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I am new to German and came across the phrase:

"Darauf würde ich mich nicht verlassen"

I wouldn't count on that!

I don't understand why "mich" is used instead of just:

"Darauf würde ich nicht verlassen"

Can you please explain?

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  • Welcome to German.SE. What already learned rule etc. gave you the assumption that your proposal would be right? (and thx for having your own attempt :-) – Shegit Brahm Jan 31 at 19:41
  • What is so strange about having both in a sentence? In case you're coming from one of those languages where syntactic case applies to the whole sentence - German isn't like that. Our cases are governed by verbs or prepositions, and they extend only over one noun phrase. – Kilian Foth Feb 1 at 7:45
  • Never attempt to understand one language using grammar from another (unless you know and understand the historical linguistic background). German isn't English and doesn't work the same way. In this case, the German verb is reflexive and the English verb isn't. Why? That's a misleading question, as it assumes that German should somehow conform to English. – user47230 Feb 2 at 8:10
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Verlassen is a reflexive verb, see DWDS, so the person has an active and a passive role in the interaction. (Without reflexive pronoun, the meaning is a different one, corresponding to abandon.)

There are other reflexive verbs like sich {die Hände} waschen (see corresponding question), where the separation between the acting role and the receiving role is more obvious.

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English has only pseudo reflexive verbs, i.e. verbs, that can be used reflexive:

Eric introduces himself to the class.
Carol washes herself.
John accidentally cut himself with a knife.
Laura taught herself how to beak bread.

But you can use all these verbs transitive too:

Eric introduces his father to the class.
Carol washes the car.
John accidentally cut the table with a knife.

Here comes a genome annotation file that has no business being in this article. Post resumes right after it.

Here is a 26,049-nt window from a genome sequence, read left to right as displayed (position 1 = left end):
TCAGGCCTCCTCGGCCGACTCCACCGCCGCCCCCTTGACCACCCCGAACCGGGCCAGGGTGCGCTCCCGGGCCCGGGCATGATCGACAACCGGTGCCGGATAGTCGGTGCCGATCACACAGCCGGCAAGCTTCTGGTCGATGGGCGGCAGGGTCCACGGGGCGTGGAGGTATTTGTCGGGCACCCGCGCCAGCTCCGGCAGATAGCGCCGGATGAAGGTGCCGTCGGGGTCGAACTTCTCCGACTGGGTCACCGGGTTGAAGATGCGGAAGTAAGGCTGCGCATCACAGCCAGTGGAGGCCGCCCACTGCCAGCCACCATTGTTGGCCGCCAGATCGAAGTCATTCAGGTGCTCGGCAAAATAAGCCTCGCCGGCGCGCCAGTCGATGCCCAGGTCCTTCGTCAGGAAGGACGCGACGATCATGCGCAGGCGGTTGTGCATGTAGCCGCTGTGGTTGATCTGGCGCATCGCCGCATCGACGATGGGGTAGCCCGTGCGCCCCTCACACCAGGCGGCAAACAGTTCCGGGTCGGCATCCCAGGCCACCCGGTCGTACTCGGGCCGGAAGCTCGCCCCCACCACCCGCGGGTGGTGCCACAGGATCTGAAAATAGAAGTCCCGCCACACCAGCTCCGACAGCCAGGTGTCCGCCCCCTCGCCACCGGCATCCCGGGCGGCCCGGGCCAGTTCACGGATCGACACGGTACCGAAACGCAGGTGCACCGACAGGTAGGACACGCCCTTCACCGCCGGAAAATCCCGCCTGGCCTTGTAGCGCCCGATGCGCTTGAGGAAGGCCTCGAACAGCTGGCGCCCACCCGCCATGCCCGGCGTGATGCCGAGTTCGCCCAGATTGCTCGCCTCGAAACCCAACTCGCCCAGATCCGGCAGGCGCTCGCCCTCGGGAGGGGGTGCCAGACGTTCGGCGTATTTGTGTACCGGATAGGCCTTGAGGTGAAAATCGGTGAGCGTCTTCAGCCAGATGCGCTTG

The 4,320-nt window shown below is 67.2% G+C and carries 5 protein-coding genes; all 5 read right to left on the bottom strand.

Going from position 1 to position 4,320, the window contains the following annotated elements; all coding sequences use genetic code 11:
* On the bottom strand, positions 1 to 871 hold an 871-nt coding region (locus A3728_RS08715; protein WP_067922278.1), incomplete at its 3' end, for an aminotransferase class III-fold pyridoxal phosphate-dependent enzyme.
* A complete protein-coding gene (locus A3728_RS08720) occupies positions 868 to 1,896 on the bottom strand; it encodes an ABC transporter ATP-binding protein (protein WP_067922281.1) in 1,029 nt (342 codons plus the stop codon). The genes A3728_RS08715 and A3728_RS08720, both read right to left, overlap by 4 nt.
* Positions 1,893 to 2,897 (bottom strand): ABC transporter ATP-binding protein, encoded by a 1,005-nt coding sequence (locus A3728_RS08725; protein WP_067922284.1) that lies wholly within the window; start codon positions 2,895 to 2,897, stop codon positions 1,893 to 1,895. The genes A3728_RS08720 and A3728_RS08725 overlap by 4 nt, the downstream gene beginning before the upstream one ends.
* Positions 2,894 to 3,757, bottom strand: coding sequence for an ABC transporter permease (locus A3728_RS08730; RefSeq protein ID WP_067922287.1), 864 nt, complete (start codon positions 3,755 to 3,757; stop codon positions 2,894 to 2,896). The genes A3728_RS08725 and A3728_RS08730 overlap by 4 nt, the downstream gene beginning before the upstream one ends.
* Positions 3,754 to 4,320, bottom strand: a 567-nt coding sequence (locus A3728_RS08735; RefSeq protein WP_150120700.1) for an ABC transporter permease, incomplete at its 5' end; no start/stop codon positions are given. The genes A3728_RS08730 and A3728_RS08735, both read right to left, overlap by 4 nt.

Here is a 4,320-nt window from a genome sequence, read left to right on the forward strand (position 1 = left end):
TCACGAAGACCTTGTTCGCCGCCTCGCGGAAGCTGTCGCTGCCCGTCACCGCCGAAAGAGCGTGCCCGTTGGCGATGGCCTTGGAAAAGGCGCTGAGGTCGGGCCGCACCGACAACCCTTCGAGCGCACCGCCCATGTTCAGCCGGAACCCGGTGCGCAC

Laura taught Simon how to beak bread.

German has this kind of verbs too, but German has in addition verbs, that always must be used together with a reflexive pronoun. Omitting the reflexive pronoun would be wrong:

Lisa freut sich.
Lisa is happy.
Jürgen bedankt sich für die Hilfe.
Jürgen thanks for the help.
Barbara ruht sich aus.
Barbara takes a rest.
Lisa fürchtet sich vor Spinnen.
Lisa is afraid of spiders.

etc.

And »sich auf etwas verlassen« is such a reflexive verb:

correct: Ich verlasse mich auf dich.
I'm counting on you.
wrong: Ich verlasse auf dich.

But »verlassen« has a homonym with a very different meaning which is not reflexive, so don't mix them up:

Ich verlasse dich.
I leave you.

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    Das freut mich is not a reflexive use, is it? And fürchten could be transitive too. – c.p. Jan 31 at 22:10
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    @c.p.: That's a different meaning of "freuen". Note how in the meaning found in "Das freut mich.", which can be used non-reflexively, the subject is what generates the happiness, whereas in the meaning found in "Lisa freut sich.", which can only be used reflexively, whatever causes the happiness is not mentioned (or would be mentioned in a different way, as a prepositional object with "über"). The same pattern occurs in "fürchten". – O. R. Mapper Jan 31 at 23:39
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    @c.p.: If anything, "Barbara ruht sich aus." may be a bit of a borderline case, for at least in colloquial language, non-reflexive use of "ausruhen" appears to be slowly spreading, possibly (pure speculation!) also because there is a very similar non-reflexive verb "ruhen" with essentially the same meaning, and the two get mixed up by some speakers, and because the synonymous anglicism "relaxen" is non-reflexive, as well. – O. R. Mapper Jan 31 at 23:40
  • @O.R.Mapper I don't understand. I am just referring to the English comparison. In your Lisa-example, notice that John accidentally cut himself (what causes it, one doesn't know) and John accidentally cuts something is similar. But Huber says this is pseudoreflexivity, while in German isn't. Why? – c.p. Feb 1 at 19:07
  • @c.p.: Yes, "John accidentally cuts himself." and "John accidentally cuts something." use "to cut" in the same way. In both cases, the one who executes the cut is the subject, and the one receiving the cut is the direct object, in the first example replaced by a reflexive pronoun - which is why this is only pseudo-reflexivity. But if I understood Hubert's explanations correctly, he doesn't claim that "John schneidet sich versehentlich." is not an example pseudo-reflexivity, just that, as opposed to German, English doesn't have any verbs that (within their context of prepositional ... – O. R. Mapper Feb 1 at 22:46
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Consider this

I will rid myself of the burden.

It would not make sense without the reflexive myself.

Similarly, German has verbs like rid (to rid oneself) that are reflexive. They‘re listed in the dictionary as sich + verb, for example sich verlassen.

Another indicator of reflexitivity is each other.

We kissed each other.

or the common (dare I say, infamous) mistake by German speakers:

We‘ll see each other. (!We‘ll see us from German: Wir sehen uns.)

So by analogy,

"Darauf würde ich mich nicht verlassen"

sounds weird without the mich in there like removing myself from rid myself.

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